Riak for Messaging Project Question
jeremiah.peschka at gmail.com
Wed Feb 22 18:15:30 EST 2012
Managing Director, Brent Ozar PLF, LLC
On Wed, Feb 22, 2012 at 2:10 PM, <charles at contentomni.com> wrote:
> I'm building an online tool/app that is heavily dependent on messaging. This
> messaging is simple text, nothing complicated, and it will take place
> between my server back-end and the desktop/device. These messages would be
> very easy to store in Riak.
> Each message is created after a specific user event e.g. a user posts a
> request, etc. In turn, each message created could spawn another 200 to 3,000
> messages (based on some other social networking features I can't say too
> much about to keep this short). I believe, in this case, we can assume each
> message will be a Riak Object.
> All tolled, from my estimation, I'm looking at 400,000 messages/objects
> generated per user per year. With an estimated active user base of 20
> million (I hope some day), that would be 8 billion keys generated each year.
> The size of each object is about 2Kb max. So that works out about 16
> Terabytes of data generated per year.
> 1. Is Riak a good fit for this solution going up to and beyond 20 million
> users (i.e. terabytes upon terabytes added per year)?
I think Riak is a good fit for this solution in terms of the ability
to handle data size.
> 2. I plan to use 2i, which means I would be using the LevelDB backend. Will
> this be reasonably performant for billions of keys added each year?
LevelDB is a good backend fit, especially for when the size of your
keyspace exceeds the size of RAM.
> 3. I'm using what I have here
> (http://wiki.basho.com/Cluster-Capacity-Planning.html) as my guide for
> capacity planning. I plan on using Rackspace Cloud Servers for this specific
> project. Can I just keep adding servers as the size of my data grows?!
This planning guide is aimed at planning for Bitcask specifically, but
most of the advice applies
You can keep adding servers, but you need to be careful about the
initial size of your ring. The ring size defaults to 64 virtual nodes
and it can't be changed once you put data in the cluster, so you'll
need to do some careful planning up front. Having more virtual nodes
will enabled you to safely increase the size of your ring. I believe
the current guidance is that you want no fewer 10 v-nodes per physical
server in the cluster. Also, I seem to recall reading that you want to
make sure the number of v-nodes is a power of two. Going by this,
you'll want to start with 2048 v-nodes, which could prove somewhat
problematic on a small cluster.
> 4. From the guide mentioned in 3 above, it appears I will need about 400
> [4GbRAM 160GbHDD] servers for 20 million users (assuming an n_val of 4).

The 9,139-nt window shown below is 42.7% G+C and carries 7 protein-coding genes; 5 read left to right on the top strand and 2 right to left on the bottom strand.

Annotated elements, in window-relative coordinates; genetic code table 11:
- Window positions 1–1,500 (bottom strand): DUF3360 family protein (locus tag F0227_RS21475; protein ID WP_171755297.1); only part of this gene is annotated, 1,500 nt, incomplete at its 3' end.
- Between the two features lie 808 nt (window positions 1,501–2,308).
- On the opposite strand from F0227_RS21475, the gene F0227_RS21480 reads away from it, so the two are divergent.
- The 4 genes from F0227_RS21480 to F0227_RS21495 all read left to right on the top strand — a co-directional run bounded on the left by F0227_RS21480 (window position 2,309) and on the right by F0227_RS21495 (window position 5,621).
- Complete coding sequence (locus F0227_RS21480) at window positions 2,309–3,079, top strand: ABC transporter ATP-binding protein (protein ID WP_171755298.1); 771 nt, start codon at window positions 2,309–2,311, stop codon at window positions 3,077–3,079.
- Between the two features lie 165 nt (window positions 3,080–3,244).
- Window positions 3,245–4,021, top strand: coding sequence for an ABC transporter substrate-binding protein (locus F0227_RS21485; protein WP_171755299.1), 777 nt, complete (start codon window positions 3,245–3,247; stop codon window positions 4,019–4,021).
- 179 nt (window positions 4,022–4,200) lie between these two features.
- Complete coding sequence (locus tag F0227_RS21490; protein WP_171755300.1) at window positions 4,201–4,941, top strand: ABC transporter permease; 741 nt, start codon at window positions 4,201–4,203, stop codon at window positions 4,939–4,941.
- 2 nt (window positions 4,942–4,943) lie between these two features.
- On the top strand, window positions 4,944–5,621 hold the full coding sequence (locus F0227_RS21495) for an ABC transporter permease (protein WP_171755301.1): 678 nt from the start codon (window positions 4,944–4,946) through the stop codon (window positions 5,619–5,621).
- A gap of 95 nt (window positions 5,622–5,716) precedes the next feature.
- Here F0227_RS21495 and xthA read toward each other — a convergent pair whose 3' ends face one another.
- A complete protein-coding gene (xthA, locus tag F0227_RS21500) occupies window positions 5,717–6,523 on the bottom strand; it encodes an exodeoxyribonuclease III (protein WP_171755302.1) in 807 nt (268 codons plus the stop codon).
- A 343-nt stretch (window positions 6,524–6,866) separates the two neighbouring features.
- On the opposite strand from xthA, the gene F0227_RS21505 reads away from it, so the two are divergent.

> This means I would need to add 20 servers annually for each million active
> users I add. Is it plausible to have an n_val of 4 for this many servers?!
> Wouldn't going higher just mean I'd have to add many more servers
I'm not sure I understand the question. Basically, each node in the
cluster is aware of where data belongs. When you query a Riak node,
it'll route the request to the nodes that should have the key in
question. With an n_val of 4 and say 200 servers, you'll still be
querying a maximum of 5 servers (one for whichever node coordinates
the request, and up to 4 servers sending data back). With a large
number of servers, I would be more concerned about traffic around the
ring. However, some of the changes outlined in Riak 1.1's release
notes make me think that it isn't that big of a concern.
As an aside, 4GB of RAM and a 160GB HDD sounds like the specs on low
end cable box. You can avoid having 200+ servers by using servers with
more RAM and more drives. It's something to plan for in the long run,
but you can fit an incredible amount of storage and RAM into some
server chassis. E.g. the Dell C2200 can hold 192GB of RAM and many TB
of storage - 12 bays in chassis - and the server doesn't cost that
much in the grand scheme of things.
> 5. Should I put all my keys in one bucket (considering I'm using 2i, does it
Buckets are a logical namespace - use as many or as few as you want.
Of course, using buckets could make it easier to logically move some
of your data to another cluster if you find that one cluster can't
handle the load.
> I'd appreciate some assistance with this.
A word of warning: I/O is your enemy in shared hosting environments.
Be wary of Rackspace's I/O pipeline. Most cloud providers are using
low end commodity servers with low end commodity storage in the back
end. That means you're going to share a host server with multiple
tenants and you'll be sharing the same single crappy Broadcom ethernet
port with everyone else on that box and you will most likely be
sharing the same Dell EqualLogic or EMC Isilon (I think Rackspace use
the Isilon unless you ask for a VMAX).
Point is: you'll have a terribly narrow and shared pipeline to your
disk subsystem. Expect your I/O to be in the 70MB/s or lower rate.
Or... what you'd expect from a USB flash drive.
Edit: Rackspace allege to be using local storage, so you'll be
fighting with everyone else on your server for access to the same four
7200 RPM drives ;) Again, expect terrible performance and you won't be
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